In the majority of people with PAD leg cramps, stopping smoking, reducing other risk factors, taking certain medications and participating in a formal exercise rehabilitation program will greatly improve your walking and quality and length of life. At Gundersen Lutheran, we are specially designed to meet your needs in these areas. Even if you need more aggressive treatment, the medicines your doctor prescribes are still very important to prevent further damage.
If you have severe blockages, or noninvasive treatments are unable to improve your symptoms significantly, you will most likely be set up for an arteriogram.
An arteriogram (also called an angiogram) is a series of X-rays that show how blood is flowing and gives a detailed picture of narrowed or blocked arteries by using a special dye that is injected into the arteries of your lower body.
Angioplasty, the widening of a narrowed artery or the opening of a small blockage by pressing the plaque against the artery wall may be suggested by your doctor. A stent may be placed to prevent the artery from closing again. After the procedure, your physician will request a return visit to ensure the artery is still open. The artery may experience improved blood flow for a few years. The procedure can be repeated if blockage occurs again.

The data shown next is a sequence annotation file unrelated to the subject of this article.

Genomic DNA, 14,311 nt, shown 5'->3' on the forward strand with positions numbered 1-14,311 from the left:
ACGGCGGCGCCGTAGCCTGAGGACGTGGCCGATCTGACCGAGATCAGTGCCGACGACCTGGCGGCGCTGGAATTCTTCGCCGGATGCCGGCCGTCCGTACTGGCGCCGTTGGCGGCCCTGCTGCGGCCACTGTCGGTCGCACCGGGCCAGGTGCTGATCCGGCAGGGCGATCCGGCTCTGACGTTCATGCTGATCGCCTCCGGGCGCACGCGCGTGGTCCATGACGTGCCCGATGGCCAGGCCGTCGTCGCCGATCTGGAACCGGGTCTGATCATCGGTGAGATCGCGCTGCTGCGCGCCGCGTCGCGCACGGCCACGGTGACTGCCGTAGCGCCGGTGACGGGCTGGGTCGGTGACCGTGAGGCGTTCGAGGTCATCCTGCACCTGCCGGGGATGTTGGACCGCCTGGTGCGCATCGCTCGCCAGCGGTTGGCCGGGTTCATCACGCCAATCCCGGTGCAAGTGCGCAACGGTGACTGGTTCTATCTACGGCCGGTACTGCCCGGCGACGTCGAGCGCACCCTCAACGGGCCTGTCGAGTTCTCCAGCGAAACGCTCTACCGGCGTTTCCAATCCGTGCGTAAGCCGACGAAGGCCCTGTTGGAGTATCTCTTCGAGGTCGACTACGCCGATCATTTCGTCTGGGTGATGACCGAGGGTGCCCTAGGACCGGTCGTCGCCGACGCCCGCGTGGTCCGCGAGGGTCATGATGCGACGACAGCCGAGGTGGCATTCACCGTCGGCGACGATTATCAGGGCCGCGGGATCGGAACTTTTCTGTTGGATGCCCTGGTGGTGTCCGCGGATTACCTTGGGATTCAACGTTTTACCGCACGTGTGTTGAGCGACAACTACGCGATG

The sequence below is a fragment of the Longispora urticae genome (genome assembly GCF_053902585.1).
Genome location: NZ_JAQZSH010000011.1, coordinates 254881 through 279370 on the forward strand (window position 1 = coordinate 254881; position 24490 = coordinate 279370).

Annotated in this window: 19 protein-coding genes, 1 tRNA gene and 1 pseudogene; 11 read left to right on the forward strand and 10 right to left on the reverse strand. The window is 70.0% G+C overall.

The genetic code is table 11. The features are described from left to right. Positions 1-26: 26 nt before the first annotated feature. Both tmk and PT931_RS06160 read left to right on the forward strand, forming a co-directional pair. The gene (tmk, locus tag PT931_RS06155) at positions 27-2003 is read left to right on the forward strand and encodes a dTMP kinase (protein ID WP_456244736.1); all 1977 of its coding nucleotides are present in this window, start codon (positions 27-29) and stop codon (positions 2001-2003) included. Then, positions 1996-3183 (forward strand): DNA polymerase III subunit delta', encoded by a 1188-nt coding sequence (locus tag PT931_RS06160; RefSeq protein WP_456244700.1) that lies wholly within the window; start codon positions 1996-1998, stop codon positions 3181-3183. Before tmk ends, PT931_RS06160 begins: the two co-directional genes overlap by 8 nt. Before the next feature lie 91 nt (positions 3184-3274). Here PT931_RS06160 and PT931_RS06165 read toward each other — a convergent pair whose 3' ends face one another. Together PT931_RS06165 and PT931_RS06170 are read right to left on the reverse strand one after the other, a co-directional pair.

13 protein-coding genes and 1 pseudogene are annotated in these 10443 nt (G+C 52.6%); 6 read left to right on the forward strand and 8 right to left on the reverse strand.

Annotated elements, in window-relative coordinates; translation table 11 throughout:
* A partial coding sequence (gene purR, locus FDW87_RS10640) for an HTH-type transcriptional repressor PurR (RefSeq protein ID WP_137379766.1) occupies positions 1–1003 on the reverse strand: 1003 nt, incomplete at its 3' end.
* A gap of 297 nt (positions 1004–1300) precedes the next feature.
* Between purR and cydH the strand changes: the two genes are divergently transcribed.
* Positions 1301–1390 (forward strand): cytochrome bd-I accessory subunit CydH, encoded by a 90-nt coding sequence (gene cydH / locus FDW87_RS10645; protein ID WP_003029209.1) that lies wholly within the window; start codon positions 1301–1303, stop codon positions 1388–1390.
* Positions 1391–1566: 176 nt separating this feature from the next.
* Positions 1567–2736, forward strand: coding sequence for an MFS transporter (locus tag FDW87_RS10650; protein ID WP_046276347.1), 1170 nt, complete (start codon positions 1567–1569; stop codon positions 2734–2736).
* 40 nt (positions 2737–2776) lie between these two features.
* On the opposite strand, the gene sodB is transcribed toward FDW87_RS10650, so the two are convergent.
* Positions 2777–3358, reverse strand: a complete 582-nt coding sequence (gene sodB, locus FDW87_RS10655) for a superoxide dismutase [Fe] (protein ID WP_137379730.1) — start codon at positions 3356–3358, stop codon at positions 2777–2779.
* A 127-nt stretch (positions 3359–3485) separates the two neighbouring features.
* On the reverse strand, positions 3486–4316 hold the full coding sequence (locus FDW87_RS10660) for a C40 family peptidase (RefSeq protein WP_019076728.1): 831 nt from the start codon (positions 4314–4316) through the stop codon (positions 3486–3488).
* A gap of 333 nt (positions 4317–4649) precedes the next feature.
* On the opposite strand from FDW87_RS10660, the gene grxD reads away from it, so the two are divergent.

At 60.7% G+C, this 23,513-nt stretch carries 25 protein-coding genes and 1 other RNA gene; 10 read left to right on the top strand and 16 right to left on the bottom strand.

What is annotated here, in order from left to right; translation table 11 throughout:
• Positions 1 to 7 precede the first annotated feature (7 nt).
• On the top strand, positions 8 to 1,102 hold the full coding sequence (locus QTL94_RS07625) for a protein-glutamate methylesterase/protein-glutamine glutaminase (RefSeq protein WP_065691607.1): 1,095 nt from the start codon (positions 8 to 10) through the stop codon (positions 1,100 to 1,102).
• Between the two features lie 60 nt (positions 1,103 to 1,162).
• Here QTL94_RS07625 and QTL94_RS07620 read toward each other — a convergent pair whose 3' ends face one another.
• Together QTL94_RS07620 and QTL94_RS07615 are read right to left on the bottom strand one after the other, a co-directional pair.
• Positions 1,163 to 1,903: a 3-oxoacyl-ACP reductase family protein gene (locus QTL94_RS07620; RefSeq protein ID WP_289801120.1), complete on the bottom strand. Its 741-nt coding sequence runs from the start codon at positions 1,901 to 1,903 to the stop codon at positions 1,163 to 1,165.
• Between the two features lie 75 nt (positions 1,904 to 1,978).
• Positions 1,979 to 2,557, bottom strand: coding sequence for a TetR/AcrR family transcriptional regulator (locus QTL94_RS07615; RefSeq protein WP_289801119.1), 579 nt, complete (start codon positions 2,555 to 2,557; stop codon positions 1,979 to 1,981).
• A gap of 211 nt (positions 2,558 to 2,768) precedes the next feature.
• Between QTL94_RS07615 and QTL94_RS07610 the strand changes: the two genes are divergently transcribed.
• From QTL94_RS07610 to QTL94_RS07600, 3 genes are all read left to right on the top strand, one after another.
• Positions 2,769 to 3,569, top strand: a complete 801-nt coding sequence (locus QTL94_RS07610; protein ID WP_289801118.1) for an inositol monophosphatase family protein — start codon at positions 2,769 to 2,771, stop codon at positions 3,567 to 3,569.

Your physician may advise bypass surgery if your symptoms worsen and the blockage can’t be treated with angioplasty. Although a hospital stay is necessary for this surgery, it can successfully treat blocked arteries in the leg or abdomen. Your surgeon makes a path around the artery blockage with a graft, made from either one of your veins or a man-made (synthetic) tube. This method allows the blood to flow through the new passage and to bypass the blockage altogether.